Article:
Issue No. 2
Spring 1999
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TBS REPORTS

Dubai Cable Trade Talk
EDTV to Launch Four New Free-to-Air Channels,
New Arabsat Captures Middle East Hotbird Status

By TBS Contributing Editor Chris Forrester

The big story from the 1999 Dubai Cable and Satellite Show was Arabsat 3A, which was successfully launched February 27, 1999, and which will be co-located with its existing sister craft. But the main news from the show was that Orbit has reserved six transponders on Arabsat, up from only one promotional news channel, and the ART bouquet will take an additional three—totalling about one-third of the available capacity. Indeed, according to the Arabsat representative at the show, the new craft is "fully booked" save for about fifteen percent of its capacity being reserved for redundancy purposes.

This is shocking news. It means the status quo currently split between Arabsat, Intelsat, and Nilesat changes, and it radically alters the position and power of Arabsat in that mix. It seems Orbit will dual-emit from Intelsat and Arabsat for the time being, but at some time in the future switch off their Intelsat feeds. This decision is a further blow to Nilesat and its key platform Showtime, which is now further isolated from the increasingly attractive Arabsat—now undoubtedly the "hotbird position" over the Middle East.

Orbit, it is understood, will share their capacity between themselves and Star Select, the predominantly Western bouquet owned by Rupert Murdoch's News Corp. Star Select currently broadcasts about 12 channels, but intends to add at least three new channels later this autumn. Orbit can reasonably be expected to either extend some of the channels which currently share a transponder into full or longer day parts.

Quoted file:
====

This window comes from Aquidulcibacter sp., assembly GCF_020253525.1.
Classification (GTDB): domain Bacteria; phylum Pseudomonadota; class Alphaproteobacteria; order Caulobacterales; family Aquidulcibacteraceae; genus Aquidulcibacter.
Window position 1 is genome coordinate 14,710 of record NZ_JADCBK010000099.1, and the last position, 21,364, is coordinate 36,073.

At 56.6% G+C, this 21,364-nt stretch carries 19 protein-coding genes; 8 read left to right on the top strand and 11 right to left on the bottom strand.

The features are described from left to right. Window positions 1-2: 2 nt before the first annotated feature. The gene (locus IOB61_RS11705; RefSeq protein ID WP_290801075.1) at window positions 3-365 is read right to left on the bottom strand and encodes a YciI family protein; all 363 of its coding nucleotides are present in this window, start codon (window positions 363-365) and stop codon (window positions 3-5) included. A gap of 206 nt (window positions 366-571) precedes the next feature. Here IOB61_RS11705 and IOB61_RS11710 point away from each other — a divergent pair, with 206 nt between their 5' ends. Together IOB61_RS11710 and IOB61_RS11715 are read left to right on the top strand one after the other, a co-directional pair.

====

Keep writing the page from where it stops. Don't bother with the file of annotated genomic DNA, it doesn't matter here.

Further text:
While this extension of pay-television platforms, in digital, boosts their chances, the fact remains that Arabsat's free-to-air channels continue to dominate viewers' preferences. And to this crowded marketplace, Dubai TV, concerned that they too must make a fundamental step change to their broadcasting, will by mid-April have three all-new channels on air in digital from Arabsat and will completely revamp EDTV (Emirates-Dubai Television). This bouquet of four channels—EDTV, EDTV Sport, EDTV Drama, and EDTV Business News—will again provide extra competition for the established channels.

Dubai's action is designed to reaffirm its once-important position in satellite television. Dubai was the first satellite broadcaster in the region, the first to get its signals over Europe, and the first over North America, and it sees EDTV Business News as filling an important niche, with European and North American distribution happening simultaneously. The Business News channel, intriguingly, will be in English and Arabic and transmit for some 18 hours a day. In addition to APTN and Reuters, they are establishing their own newsgathering bureaus throughout the Middle East and in the other financial capitals. They have hired many of the former Financial Times TV team and Financial Times and Agence France Presse will be supplying the core market data to the channel. Curiously, the Business News channel will also be broadcast on Nilesat, but not the other Dubai channels. Budget figures were not revealed. TBS

Copyright 1999 Transnational Broadcasting Studies
TBS is published by the Adham Center for Television Journalism, the American University in Cairo
E-mail: TBS@aucegypt.edu